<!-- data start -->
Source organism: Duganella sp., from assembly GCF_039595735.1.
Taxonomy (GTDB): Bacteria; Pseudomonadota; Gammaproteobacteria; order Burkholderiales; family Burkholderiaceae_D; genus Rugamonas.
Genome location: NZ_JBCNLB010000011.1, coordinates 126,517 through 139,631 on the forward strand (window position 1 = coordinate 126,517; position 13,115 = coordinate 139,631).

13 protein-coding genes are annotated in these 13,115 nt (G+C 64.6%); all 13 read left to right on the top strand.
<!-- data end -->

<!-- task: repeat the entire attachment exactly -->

Source organism: Duganella sp., from assembly GCF_039595735.1.
Taxonomy (GTDB): Bacteria; Pseudomonadota; Gammaproteobacteria; order Burkholderiales; family Burkholderiaceae_D; genus Rugamonas.
Genome location: NZ_JBCNLB010000011.1, coordinates 126,517 through 139,631 on the forward strand (window position 1 = coordinate 126,517; position 13,115 = coordinate 139,631).

13 protein-coding genes are annotated in these 13,115 nt (G+C 64.6%); all 13 read left to right on the top strand.